• Arieff et. al. found that rapid HD (100 minutes with a blood flow of 12ml/kg per minute and a dialysate flow rate of 500 ml/min) produced an elevated CSF pressure and seizures. In contrast, slower HD (200 minutes at 5ml/kg per minute blood flow rate and a dialysate flow rate of 500ml/min) elevated CSF pressure without causing seizures6.
  • Zepeda-Orozco et al. recommended a short HD session of 2 hours with a low blood flow rate and a dialysate flow rate of 200 ml/min and a urea reduction ratio goal of 0.4 as initial prescription for patients at risk for DDS4.

High Sodium Dialysate/Sodium Profiling:

Another intervention to minimize osmotic disequilibrium may involve utilization of a high dialysate sodium concentration (fixed or profiled). An increase in serum sodium of 2 mEq/l yields an osmotic force equivalent to about that of 11 mg/dl of BUN. The use of a fixed high dialysate sodium of 143–146 mEq/l for the initial treatment may be used in high risk patients7. Additionally, sodium profiling that employs the same concept, the high sodium dialysate initially during the treatment targets the osmotic effects of early urea removal and lowering of the sodium dialysate later in the treatment, thus keeping the plasma osmolality in physiological range8.

Administration of osmotically active substances

Addition of an osmotic agent (sodium, mannitol and glucose) to the blood stream may help prevent the development of a blood-brain osmotic gradient and consequently help prevent cerebral edema Mannitol or hypertonic saline may be used to raise the blood osmolality.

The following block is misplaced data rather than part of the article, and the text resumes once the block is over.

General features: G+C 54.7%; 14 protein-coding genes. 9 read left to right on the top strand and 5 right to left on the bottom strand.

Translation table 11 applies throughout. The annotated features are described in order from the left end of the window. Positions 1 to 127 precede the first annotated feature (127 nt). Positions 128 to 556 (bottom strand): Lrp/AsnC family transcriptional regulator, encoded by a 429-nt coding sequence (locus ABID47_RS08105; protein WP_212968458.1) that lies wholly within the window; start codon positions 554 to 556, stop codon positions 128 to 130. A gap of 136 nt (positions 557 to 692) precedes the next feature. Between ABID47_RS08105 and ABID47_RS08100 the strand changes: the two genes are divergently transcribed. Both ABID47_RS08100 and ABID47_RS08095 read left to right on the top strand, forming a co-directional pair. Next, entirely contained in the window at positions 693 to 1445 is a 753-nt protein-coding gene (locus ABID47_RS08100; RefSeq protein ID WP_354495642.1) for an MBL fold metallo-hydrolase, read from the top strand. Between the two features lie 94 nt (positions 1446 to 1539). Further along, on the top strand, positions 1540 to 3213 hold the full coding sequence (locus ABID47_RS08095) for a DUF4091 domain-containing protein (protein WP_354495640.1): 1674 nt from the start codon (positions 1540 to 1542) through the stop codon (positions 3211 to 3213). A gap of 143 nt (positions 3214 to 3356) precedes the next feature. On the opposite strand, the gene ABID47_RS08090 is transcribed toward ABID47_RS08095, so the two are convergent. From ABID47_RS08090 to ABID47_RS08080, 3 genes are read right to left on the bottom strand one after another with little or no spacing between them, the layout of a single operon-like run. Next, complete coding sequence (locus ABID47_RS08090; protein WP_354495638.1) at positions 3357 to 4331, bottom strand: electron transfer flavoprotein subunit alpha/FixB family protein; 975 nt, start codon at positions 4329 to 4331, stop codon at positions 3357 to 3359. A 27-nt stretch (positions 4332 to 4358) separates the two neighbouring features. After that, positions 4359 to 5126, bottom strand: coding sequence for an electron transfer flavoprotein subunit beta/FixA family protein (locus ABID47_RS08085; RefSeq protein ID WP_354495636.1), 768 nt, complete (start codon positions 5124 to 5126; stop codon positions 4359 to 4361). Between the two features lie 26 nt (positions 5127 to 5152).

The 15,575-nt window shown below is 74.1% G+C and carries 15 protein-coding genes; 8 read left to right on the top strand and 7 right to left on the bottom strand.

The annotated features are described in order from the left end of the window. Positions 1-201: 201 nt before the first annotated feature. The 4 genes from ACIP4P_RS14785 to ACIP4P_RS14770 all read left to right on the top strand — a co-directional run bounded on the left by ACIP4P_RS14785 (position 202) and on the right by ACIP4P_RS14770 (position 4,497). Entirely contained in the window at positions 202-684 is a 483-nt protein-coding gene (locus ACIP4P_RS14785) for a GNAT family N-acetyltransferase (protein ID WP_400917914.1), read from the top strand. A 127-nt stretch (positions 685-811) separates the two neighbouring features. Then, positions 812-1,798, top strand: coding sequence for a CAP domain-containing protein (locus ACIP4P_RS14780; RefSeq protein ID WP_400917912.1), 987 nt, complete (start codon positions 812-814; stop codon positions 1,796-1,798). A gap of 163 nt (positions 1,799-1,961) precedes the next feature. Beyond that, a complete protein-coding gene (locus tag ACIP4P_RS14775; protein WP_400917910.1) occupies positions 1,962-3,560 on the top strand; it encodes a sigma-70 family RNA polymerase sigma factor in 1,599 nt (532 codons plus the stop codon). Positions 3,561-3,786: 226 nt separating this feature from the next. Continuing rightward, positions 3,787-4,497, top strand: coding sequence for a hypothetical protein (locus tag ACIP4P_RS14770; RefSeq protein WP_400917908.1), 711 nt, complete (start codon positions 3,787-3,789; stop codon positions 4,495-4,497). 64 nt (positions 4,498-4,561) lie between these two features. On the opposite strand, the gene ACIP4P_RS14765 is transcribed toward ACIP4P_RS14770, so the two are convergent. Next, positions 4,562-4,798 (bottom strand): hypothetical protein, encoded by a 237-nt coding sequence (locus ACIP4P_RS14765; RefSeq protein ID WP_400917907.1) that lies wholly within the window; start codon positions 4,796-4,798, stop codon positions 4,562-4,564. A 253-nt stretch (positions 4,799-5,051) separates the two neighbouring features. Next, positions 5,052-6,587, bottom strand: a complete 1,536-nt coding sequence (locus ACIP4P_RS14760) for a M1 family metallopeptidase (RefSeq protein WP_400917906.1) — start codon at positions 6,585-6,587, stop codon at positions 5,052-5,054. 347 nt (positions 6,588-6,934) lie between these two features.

In addition to the hyperosmolality, addressing other factors that could contribute to cerebral edema and hypoxia may be important. Using a lower bicarbonate dialysate concentration and improving metabolic acidosis more gradually may ameliorate the adverse effects of rapid alkalization9.

If the patients develop seizures it is suggested to:

  • Discontinue dialysis until seizure and vital signs has been stabilized.
  • Use of antiepileptic drugs (AEDs) not cleared by dialysis may be used to control seizures.

 References:

  1. KENNEDY, A. C., LINTON, A. L., EATON, J. C. Urea levels in cerebrospinal fluid after haemodialysis. Lancet (London, England) 1, 410–1 (1962). www.ncbi.nlm.gov/pubmed/14455152
  2. Saha, M., Allon, M. Diagnosis, Treatment, and Prevention of Hemodialysis Emergencies. Clin. J. Am. Soc. Nephrol. 12, 357–369 (2017). www.ncbi.nlm.gov/pubmed/27831511
  3. Patel, N., Dalal, P., Panesar, M. Dialysis disequilibrium syndrome: a narrative review. Semin. Dial. 21, 493–498 (2008). www.ncbi.nlm.gov/pubmed/18764799
  4. Zepeda-Orozco, D., Quigley, R. Dialysis disequilibrium syndrome. Pediatr. Nephrol. 27, (2012). www.ncbi.nlm.gov/pubmed/22710692
  5. Arieff, A. I. Dialysis disequilibrium syndrome: current concepts on pathogenesis and prevention. Kidney Int. 45, 629–35 (1994). www.ncbi.nlm.gov/pubmed/8196263
  6. Arieff, A. I., Massry, S. G., Barrientos, A., Kleeman, C. R. Brain water and electrolyte metabolism in uremia: effects of slow and rapid hemodialysis. Kidney Int. 4, 177–87 (1973). www.ncbi.nlm.gov/pubmed/4750910
  7. Port, F. K., Johnson, W. J., Klass, D. W. Prevention of dialysis disequilibrium syndrome by use of high sodium concentration in the dialysate. Kidney Int. 3, 327–33 (1973). www.ncbi.nlm.gov/pubmed/4792047
  8. Stiller, S., Bonnie-Schorn, E., Grassmann, A., Uhlenbusch-Körwer, I., Mann, H. A critical review of sodium profiling for hemodialysis. Semin. Dial. 14, 337–47 (2001). www.ncbi.nlm.gov/pubmed/11679103
  9. Mistry, K. Dialysis disequilibrium syndrome prevention and management. Int. J. Nephrol. Renovasc. Dis. 12, 69–77 (2019).

P/N 102564-01 Rev B 3/2020